It's just that we're not used to it.
As a freelancer, pausing shouldn't be scary. There are days when I wake up and have nothing to do. People in my field will argue that this is the time to aggressively and relentlessly market ourselves, leaving no stone unturned and making lasting impressions on potential clients. But is it really? I know other voice over artists who are probably sending out mass mailings to thousands of production companies because they can't afford to feel inactive - can't afford to pause for a single moment and reflect, or develop a new strategy during this "down time".
Market, Market, Market, Hustle, Hustle, Hustle
Treat your business like it's an online shoe store. Baloney. This is where I disagree wholeheartedly. When do we ever get a moment to reflect on what we're doing if we're constantly requiring ourselves to be "on"? We're forcing ourselves to believe we have to be busy, active marketers, or that merely getting in front of as many people as possible is the key to building long-lasting relationships. Persistence persistence persistence. Sure, but at what cost? There's nothing scary about pausing and should never be. For a moment. For a few days. Or a few weeks (Well, hopefully not that long) but an ample amount of time to really let it all sink in. That time can be the most overlooked part of our busy lives, no matter what field we find ourselves in.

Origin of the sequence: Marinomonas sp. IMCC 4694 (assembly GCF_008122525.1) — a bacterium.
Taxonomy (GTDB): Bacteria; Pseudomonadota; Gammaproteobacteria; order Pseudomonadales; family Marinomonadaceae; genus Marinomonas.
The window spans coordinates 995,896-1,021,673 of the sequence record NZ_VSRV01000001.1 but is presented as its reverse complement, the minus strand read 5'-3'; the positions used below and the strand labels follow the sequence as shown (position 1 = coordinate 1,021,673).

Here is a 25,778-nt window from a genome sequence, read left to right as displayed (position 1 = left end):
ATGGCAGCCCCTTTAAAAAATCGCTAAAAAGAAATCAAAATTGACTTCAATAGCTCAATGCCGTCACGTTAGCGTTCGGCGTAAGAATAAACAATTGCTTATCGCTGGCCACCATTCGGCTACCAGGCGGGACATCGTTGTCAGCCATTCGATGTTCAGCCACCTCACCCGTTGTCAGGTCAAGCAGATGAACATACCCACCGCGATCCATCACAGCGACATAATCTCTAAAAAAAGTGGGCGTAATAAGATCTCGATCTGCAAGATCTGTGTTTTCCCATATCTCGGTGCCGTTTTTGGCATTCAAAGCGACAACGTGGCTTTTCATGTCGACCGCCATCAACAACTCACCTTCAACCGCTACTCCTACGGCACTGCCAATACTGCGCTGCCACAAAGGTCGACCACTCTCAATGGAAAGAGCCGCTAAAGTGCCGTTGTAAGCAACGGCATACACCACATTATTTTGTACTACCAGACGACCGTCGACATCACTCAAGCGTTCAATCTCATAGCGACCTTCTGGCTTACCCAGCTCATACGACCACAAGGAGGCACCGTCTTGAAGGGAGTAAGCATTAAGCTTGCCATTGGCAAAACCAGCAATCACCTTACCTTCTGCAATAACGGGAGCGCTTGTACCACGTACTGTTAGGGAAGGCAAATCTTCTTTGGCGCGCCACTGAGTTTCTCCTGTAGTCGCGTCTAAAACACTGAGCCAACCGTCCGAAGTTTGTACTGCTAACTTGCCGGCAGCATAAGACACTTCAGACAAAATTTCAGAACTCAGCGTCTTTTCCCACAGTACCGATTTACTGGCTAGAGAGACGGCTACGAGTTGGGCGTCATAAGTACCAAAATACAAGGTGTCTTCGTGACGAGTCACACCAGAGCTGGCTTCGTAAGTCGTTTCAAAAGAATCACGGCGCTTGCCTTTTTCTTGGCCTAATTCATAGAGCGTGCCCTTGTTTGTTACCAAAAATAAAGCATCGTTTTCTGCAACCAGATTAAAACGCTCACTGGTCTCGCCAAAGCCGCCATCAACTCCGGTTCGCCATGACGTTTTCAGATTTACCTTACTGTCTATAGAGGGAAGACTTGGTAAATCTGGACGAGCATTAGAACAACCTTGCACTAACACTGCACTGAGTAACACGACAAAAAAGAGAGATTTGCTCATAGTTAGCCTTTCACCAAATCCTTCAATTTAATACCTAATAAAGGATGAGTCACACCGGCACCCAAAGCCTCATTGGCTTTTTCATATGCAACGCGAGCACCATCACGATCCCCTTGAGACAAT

Pausing on a daily basis is perfectly fine. Every once in a while, it's a reminder that breaking from our everyday activities serves us well. The problem is that we don't often focus on taking a break unless it's a planned vacation - to an exotic location or romantic weekend getaway. The usual excuse vacation. We hear it all the time, don't we? "Oh, I've been working so hard, I need a vacation!" or "I just need to get away for a few days," or the sadly all-too-common daily escape of, "I really need a drink." We say these things because we know too well the challenges of truly releasing our everyday connected selves and taking a break from our overactive minds. In this recent article from "Science of Us" Tanya Basu writes:
So go ahead. Put on those noise-cancelling headphones, close your eyes for three minutes, and say or do exactly nothing. Those three minutes might be the key to a more productive and happier subsequent 23 hours and 57 minutes.
I remember when I first started charging my iPhone in the kitchen last year. I'll admit it was different not having something to stare at before drifting off to sleep, but one thing I've come to know: that phone isn't going anywhere. It will be there tomorrow morning when I wake up and, plus, it's been for my eyes and overall sleep patterns. I've been able to focus on getting some quality sleep without having to expect anything from anyone or from the phone in general. Now I wake up looking forward to checking my email on my iPhone, having shut everything down the previous night.
So, when you cleanse your mind of any digital activity, whether that's scrolling through everyone's Facebook status, baby and puppy photos, or new engagement ring, or your favorite viral video on YouTube, you rid yourself of some trivial expectations.
In the long run you do more good than harm. Stop driving yourself nuts.
Basu, Tanya. "Shut Up and Bask in Silence For A Better Life" Science of Us. Web. 19 Nov 2015. 1 Dec 2015